• At least 300m from shore
  • At least 50m asl
  • Not adjacent to any slope greater than 25°
  • Not on any faults, not even ones considered “inactive”
  • Not on any META bedrock that has extreme foliation
  • Not on any SED bedrock where bedding planes are poorly indurated
  • Not within the boundaries of a 1 in 50 year floodplain
  • Not within the boundaries of a 1 in 100 year floodplain if recent evidence has shown urban development has forced flow to concentrate, and thus freeboard values for dikes are consistently less than 2 feet
  • Not on any foundation that has a layer that swells when saturated (ex. Bentonite)
  • Observe wind direction patterns if living on or near a sandy desert or high altitude snowy area, to avoid home being buried by windblown material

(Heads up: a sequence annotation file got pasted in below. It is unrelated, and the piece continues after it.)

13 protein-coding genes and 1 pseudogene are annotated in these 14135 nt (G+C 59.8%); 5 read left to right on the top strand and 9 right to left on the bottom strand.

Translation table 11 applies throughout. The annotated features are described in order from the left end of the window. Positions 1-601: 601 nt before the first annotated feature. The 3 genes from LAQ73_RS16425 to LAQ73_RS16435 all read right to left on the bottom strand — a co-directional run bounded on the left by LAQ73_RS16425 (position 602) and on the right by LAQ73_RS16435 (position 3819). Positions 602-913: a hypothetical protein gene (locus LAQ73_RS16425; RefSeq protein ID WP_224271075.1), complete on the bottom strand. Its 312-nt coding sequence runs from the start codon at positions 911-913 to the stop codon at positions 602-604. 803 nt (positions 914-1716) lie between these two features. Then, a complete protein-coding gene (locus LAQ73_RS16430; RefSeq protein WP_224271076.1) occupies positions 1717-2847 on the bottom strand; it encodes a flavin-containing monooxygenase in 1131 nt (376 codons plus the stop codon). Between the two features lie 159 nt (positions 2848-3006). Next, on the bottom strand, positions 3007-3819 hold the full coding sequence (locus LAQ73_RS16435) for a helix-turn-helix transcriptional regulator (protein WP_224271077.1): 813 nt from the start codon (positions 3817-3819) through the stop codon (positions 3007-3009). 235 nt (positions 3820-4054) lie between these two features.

• Not on any bedrock that has a lens of limestone beneath (GPR should discover it), lest it dissolves and a sinkhole forms
  • Not within a radius of 300m from the edge of a forest prone to fires. Consider making the perimeter of your property fuel-free
I know a few of these are not economically feasible, but I've tried to arrange them in what I consider their order of importance, and the first several are free provided some time and effort and some light education. The GPR might not be an option, but if buying a $seven figure$ home, it's worth it for peace of mind. Above all else, look at the hazard history of the area you're moving into.

I'm not touching on atmospheric hazards, but they should be looked into as well. They're kind of a big deal too.

Additional Info:


Anonymous said...

Very interesting read, and particularly relevant as I am currently looking to buy a home. Curious, what are your thoughts on Tsawwassen - seems to score well on liquefaction, slopes (parts) and flooding? Not sure what sediments are lurking below it though.. any thoughts?